In fall 1933, Gillespie entered the Laurinburg Institute in North Carolina, where he pursued the formal study of music. His grasp of harmony was further enriched by his work on the piano, where he tried out chord structures and, in later years, wrote most of his compositions and arrangements. In spring 1935, his family moved to Philadelphia, and the youngster followed a few months later. Here he began working odd jobs as a professional musician and associating with other aspiring young trumpeters – in particular his cousin Charlie Shavers, three months older than Dizzy, who would come to prominence as a soloist with the John Kirby sextet, one of the finer small combos of its day, and subsequently with the Tommy Dorsey big band.
In 1937, Gillespie, only nineteen years old, moved to New York. Here he stayed with his brother and experienced the wide range of music the city had to offer. He frequented the Savoy Ballroom, sat in with Chick Webb, met the great Cuban trumpeter Mario Bauza – who helped spur an interest in Latin rhythms that would have a lasting influence on Gillespie’s music – and began to make a reputation for himself as an up-and-coming trumpeter. A chance encounter with Teddy Hill at the Savoy Ballroom led to Gillespie’s joining Hill’s band for a European tour. His solos on the band’s May 1937 recordings of “King Porter Stomp” and “Blue Rhythm Fantasy” make clear that Gillespie was already a skillful imitator of Roy Eldridge’s work.
Gillespie’s next major employer, Cab Calloway, ranked as one of the most popular bandleaders of the day. Calloway and Gillespie had a stormy relationship – the trumpeter was eventually fired after the two had a heated offstage encounter – but Dizzy clearly learned by watching his boss’s act. “Playing with Cab, I was always doing my damndest to be hip,” Gillespie later acknowledged (Gillespie, 72). Following his stint with the band, Gillespie began sporting the beret and stylish clothes that would become virtual trademarks of the bebop movement. Gillespie would later stand out as the only prominent member of the bebop generation who had honed considerable skills as an entertainer. Whether in pursuing on-stage routines or simply joking with the audience, he countered and, at times, even parodied the self-serious attitude of his contemporaries.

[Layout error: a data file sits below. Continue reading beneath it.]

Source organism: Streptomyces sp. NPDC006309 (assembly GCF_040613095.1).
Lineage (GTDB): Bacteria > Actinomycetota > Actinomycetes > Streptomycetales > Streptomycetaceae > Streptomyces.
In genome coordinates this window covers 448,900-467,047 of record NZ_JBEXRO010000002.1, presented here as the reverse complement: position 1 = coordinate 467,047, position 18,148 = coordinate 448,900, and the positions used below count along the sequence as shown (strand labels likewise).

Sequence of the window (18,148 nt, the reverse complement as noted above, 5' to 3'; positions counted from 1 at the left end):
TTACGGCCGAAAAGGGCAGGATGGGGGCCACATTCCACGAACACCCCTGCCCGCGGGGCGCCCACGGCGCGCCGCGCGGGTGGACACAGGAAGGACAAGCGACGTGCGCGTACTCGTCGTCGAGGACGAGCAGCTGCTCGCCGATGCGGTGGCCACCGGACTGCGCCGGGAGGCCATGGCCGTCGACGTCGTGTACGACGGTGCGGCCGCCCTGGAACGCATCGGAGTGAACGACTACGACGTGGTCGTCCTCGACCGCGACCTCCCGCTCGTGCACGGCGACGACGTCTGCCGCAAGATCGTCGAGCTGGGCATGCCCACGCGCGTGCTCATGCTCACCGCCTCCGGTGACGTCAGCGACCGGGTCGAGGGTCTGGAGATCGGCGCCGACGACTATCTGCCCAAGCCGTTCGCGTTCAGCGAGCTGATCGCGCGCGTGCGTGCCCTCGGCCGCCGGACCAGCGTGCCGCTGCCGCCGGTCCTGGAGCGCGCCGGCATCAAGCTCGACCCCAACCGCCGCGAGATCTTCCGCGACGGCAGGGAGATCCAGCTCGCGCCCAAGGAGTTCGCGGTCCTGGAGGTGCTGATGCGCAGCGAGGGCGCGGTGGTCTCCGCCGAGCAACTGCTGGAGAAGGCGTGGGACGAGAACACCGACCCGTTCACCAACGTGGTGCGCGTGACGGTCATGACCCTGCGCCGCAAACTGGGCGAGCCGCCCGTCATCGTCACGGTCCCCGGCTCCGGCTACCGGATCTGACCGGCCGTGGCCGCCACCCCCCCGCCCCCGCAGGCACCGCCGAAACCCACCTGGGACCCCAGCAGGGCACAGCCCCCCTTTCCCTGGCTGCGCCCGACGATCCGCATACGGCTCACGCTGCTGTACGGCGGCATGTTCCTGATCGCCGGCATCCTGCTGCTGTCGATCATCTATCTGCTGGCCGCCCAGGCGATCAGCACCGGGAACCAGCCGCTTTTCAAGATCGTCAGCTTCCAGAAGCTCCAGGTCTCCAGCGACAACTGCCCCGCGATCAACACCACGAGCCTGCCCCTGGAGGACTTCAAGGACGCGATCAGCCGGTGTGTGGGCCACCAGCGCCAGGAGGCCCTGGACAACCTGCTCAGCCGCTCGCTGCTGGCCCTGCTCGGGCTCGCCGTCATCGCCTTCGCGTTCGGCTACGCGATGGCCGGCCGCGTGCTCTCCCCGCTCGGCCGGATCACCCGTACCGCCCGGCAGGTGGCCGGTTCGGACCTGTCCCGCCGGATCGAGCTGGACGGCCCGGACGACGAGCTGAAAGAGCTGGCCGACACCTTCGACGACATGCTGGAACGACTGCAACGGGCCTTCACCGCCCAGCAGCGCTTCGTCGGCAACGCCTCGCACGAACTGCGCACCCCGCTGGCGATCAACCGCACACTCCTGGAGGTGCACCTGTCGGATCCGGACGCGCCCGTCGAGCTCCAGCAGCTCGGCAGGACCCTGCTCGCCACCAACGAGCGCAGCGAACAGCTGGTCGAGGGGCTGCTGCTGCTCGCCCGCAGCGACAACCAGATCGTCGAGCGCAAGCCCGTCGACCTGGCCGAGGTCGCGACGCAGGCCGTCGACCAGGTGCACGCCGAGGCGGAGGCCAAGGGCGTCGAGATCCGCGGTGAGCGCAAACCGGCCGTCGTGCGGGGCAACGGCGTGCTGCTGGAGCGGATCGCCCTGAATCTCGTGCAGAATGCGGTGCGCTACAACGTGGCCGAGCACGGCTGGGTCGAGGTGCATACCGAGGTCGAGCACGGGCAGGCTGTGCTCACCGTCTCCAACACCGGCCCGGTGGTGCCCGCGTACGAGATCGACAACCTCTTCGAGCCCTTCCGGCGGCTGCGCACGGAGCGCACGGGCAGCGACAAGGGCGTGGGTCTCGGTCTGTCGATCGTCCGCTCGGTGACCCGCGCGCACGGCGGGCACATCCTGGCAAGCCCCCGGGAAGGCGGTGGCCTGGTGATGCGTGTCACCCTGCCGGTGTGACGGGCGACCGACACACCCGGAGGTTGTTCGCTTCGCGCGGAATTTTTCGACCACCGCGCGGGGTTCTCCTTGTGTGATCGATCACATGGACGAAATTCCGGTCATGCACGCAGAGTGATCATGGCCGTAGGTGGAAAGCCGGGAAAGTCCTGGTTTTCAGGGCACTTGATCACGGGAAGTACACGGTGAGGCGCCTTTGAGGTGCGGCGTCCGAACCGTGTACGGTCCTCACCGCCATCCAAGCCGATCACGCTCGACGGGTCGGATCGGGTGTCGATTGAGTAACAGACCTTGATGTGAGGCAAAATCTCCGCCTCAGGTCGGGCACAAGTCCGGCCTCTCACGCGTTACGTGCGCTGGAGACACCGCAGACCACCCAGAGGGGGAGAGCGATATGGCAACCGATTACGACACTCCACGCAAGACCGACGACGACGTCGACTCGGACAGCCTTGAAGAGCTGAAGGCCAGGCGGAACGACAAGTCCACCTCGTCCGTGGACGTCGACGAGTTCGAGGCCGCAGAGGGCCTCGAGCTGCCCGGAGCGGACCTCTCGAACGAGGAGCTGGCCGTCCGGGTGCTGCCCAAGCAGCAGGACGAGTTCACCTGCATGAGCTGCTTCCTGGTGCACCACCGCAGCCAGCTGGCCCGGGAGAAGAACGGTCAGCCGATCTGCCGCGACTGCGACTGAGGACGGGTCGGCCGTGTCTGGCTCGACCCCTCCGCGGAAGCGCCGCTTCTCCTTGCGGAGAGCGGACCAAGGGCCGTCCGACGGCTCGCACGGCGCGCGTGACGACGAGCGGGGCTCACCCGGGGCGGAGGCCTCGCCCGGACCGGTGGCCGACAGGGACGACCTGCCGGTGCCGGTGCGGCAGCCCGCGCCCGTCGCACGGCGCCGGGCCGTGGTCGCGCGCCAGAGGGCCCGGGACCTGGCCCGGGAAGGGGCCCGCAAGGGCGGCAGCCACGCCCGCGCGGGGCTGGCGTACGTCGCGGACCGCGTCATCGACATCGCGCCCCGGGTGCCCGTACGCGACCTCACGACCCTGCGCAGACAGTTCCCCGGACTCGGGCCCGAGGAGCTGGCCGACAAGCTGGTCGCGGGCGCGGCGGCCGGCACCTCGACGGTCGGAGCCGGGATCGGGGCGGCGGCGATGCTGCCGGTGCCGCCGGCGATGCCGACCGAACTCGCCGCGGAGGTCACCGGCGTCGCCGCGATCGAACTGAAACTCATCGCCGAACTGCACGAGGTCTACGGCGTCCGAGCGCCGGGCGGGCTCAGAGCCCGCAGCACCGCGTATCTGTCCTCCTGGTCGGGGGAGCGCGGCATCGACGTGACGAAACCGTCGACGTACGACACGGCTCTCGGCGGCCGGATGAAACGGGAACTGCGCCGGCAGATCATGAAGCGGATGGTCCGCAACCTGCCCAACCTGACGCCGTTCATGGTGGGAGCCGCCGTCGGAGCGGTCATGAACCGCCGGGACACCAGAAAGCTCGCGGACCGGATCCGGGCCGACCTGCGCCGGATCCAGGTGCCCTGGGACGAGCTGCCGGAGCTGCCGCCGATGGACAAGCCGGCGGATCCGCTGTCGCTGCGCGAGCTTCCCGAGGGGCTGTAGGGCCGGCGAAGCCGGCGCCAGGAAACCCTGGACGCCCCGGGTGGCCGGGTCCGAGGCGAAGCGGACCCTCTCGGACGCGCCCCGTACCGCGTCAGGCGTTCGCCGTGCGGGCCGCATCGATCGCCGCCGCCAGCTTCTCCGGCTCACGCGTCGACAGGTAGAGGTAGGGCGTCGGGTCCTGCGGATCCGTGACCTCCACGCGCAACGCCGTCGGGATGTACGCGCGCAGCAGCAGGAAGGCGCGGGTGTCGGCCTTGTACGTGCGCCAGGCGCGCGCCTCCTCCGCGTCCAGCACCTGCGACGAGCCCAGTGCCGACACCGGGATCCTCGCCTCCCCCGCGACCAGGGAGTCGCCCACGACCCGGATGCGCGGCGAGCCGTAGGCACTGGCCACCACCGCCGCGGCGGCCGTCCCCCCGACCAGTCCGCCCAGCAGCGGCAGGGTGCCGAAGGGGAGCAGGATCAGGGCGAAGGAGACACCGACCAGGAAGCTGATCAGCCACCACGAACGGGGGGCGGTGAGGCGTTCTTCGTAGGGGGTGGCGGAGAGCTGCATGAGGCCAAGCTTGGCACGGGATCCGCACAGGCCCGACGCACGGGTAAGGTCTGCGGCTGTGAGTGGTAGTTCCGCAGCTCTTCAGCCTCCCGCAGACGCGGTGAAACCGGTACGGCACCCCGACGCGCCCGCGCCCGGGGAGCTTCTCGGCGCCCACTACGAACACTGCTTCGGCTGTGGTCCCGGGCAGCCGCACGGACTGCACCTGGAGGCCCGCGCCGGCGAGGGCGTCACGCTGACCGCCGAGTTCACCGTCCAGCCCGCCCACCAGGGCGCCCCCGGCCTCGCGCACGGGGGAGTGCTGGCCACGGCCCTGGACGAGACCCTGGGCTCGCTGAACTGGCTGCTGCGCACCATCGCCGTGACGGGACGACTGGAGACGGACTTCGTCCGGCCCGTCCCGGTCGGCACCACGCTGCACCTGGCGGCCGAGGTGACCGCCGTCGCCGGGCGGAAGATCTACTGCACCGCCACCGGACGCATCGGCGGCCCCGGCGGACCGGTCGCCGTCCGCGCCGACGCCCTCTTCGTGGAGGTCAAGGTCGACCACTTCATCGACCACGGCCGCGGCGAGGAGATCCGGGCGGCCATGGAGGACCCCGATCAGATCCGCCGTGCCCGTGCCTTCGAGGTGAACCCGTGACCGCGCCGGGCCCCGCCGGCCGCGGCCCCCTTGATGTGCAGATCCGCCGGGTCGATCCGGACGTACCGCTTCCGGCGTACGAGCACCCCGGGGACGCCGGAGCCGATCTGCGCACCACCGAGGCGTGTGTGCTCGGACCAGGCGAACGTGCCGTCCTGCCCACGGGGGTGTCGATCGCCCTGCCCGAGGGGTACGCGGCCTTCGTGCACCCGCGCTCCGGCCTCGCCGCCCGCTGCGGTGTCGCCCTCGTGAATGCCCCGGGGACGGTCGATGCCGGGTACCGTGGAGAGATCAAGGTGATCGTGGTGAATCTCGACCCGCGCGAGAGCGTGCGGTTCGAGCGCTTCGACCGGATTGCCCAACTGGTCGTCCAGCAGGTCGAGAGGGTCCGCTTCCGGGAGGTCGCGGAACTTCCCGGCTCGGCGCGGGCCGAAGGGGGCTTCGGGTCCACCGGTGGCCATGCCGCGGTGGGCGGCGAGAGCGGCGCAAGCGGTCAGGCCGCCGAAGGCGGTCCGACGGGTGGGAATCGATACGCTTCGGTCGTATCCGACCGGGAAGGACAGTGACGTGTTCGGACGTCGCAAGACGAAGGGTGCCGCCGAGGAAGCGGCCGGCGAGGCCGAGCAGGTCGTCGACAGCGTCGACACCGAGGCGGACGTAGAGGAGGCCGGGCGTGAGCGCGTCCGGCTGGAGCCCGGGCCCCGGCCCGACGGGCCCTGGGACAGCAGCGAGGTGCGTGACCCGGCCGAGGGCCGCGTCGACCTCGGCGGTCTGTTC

In 1939, when Gillespie was the senior musician with already established, and more technically competent, in both harmonic ability and performance skill, he met Charles Christopher Parker. Fate made an especially wise choice in teaming Gillespie with Parker, for Gillespie was perhaps the only jazz trumpeter in the world who had both a sophisticated understanding of harmonic theory and unprecedented technical virtuosity on his instrument. During an intermission, trumpeter Buddy Anderson told Gillespie about a local saxophonist who was well worth hearing. Gillespie later recalled his low expectations: “Oh, man,” I said, “a saxophone player? I’m playing with Chu Berry; and I know Benny Carter and played with Coleman Hawkins, and I know Lester Young.”
Gillespie, despite his youth, was already one of the most harmonically and technically adept trumpeters of the day, and was not prepared to be impressed. However, Anderson persisted, and the following day arranged for the two to engage in an impromptu jam session, with Gillespie comping on piano and Parker playing alto. The meeting would prove to be a major turning point in both careers. “I was astounded by what the guy could do,” Gillespie continued the story. “These other guys that I had been playing with weren’t my colleagues, really. But the moment I heard Charlie Parker, I said, there is my colleague. . . Charlie Parker and I were moving in practically the same direction too, but neither of us knew it” (Gillespie, 116).
Dizzy Gillespie was the first jazz trumpet player capable of performing up-tempo melodies in bebop style. For instance, the unison riff and long-line solos of “Shaw’ Nuff” prove that Dizzy Gillespie, in 1945, was a virtuoso of almost unlimited technical resources. Also, his compositions, along with those of Parker and several other young musicians, were becoming the new “standards” of the bebop style (Steve, 41). Gillespie’s “Groovin ‘ High” is a typical and important example of the bebop musician’s method of borrowing the chordal structure of a well-known popular song, discarding the song’s melody, and creating a new jazz theme for the emerging bebop style.
Still, it should be noted that at the time, Gillespie did not receive widespread recognition among jazz musicians and critics for their accomplishments. For the years 1945-47, Johnny Hodges, lead altoist with the Duke Ellington orchestra, was named the outstanding saxophonist of the year by musicians and critics for the “Esquire” All-American Jazz Band, and the same group of judges selected Cootie Williams, also with Ellington, and Louis Armstrong as the outstanding jazz trumpeters of the year. The big bands were in full swing, the Dixieland revival was at work, and the bebop musicians were definitely not part of the conservative musical establishment.